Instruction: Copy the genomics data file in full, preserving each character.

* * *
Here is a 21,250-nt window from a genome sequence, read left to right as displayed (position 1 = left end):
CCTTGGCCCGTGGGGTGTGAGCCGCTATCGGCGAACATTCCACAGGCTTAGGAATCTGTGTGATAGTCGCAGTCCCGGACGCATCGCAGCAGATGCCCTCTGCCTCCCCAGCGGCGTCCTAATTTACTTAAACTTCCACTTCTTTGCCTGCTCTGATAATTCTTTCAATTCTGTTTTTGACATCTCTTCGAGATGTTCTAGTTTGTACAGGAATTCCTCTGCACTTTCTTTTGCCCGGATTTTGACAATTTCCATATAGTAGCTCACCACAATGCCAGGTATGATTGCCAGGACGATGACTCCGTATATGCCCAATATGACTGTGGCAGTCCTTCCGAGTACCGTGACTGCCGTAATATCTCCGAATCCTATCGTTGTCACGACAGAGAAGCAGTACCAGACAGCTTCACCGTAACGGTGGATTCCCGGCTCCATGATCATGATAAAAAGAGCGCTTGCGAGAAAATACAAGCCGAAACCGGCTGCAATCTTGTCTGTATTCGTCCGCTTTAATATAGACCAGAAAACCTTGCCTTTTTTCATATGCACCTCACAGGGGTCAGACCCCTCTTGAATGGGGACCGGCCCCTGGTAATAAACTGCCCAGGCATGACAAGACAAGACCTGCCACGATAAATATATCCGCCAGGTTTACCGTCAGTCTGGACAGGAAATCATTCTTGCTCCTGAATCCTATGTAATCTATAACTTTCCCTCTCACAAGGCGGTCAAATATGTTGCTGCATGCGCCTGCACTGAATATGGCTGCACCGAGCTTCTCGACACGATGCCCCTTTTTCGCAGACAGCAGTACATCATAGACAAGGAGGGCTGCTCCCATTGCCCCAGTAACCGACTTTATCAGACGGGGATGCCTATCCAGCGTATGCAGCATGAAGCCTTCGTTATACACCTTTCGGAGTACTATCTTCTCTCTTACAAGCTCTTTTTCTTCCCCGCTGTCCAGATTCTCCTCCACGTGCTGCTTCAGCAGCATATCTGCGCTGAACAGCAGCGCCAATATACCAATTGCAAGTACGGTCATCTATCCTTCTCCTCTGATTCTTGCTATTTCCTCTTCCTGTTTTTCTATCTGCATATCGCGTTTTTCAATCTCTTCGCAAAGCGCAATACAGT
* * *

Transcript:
Here is a 21,250-nt window from a genome sequence, read left to right as displayed (position 1 = left end):
CCTTGGCCCGTGGGGTGTGAGCCGCTATCGGCGAACATTCCACAGGCTTAGGAATCTGTGTGATAGTCGCAGTCCCGGACGCATCGCAGCAGATGCCCTCTGCCTCCCCAGCGGCGTCCTAATTTACTTAAACTTCCACTTCTTTGCCTGCTCTGATAATTCTTTCAATTCTGTTTTTGACATCTCTTCGAGATGTTCTAGTTTGTACAGGAATTCCTCTGCACTTTCTTTTGCCCGGATTTTGACAATTTCCATATAGTAGCTCACCACAATGCCAGGTATGATTGCCAGGACGATGACTCCGTATATGCCCAATATGACTGTGGCAGTCCTTCCGAGTACCGTGACTGCCGTAATATCTCCGAATCCTATCGTTGTCACGACAGAGAAGCAGTACCAGACAGCTTCACCGTAACGGTGGATTCCCGGCTCCATGATCATGATAAAAAGAGCGCTTGCGAGAAAATACAAGCCGAAACCGGCTGCAATCTTGTCTGTATTCGTCCGCTTTAATATAGACCAGAAAACCTTGCCTTTTTTCATATGCACCTCACAGGGGTCAGACCCCTCTTGAATGGGGACCGGCCCCTGGTAATAAACTGCCCAGGCATGACAAGACAAGACCTGCCACGATAAATATATCCGCCAGGTTTACCGTCAGTCTGGACAGGAAATCATTCTTGCTCCTGAATCCTATGTAATCTATAACTTTCCCTCTCACAAGGCGGTCAAATATGTTGCTGCATGCGCCTGCACTGAATATGGCTGCACCGAGCTTCTCGACACGATGCCCCTTTTTCGCAGACAGCAGTACATCATAGACAAGGAGGGCTGCTCCCATTGCCCCAGTAACCGACTTTATCAGACGGGGATGCCTATCCAGCGTATGCAGCATGAAGCCTTCGTTATACACCTTTCGGAGTACTATCTTCTCTCTTACAAGCTCTTTTTCTTCCCCGCTGTCCAGATTCTCCTCCACGTGCTGCTTCAGCAGCATATCTGCGCTGAACAGCAGCGCCAATATACCAATTGCAAGTACGGTCATCTATCCTTCTCCTCTGATTCTTGCTATTTCCTCTTCCTGTTTTTCTATCTGCATATCGCGTTTTTCAATCTCTTCGCAAAGCGCAATACAGT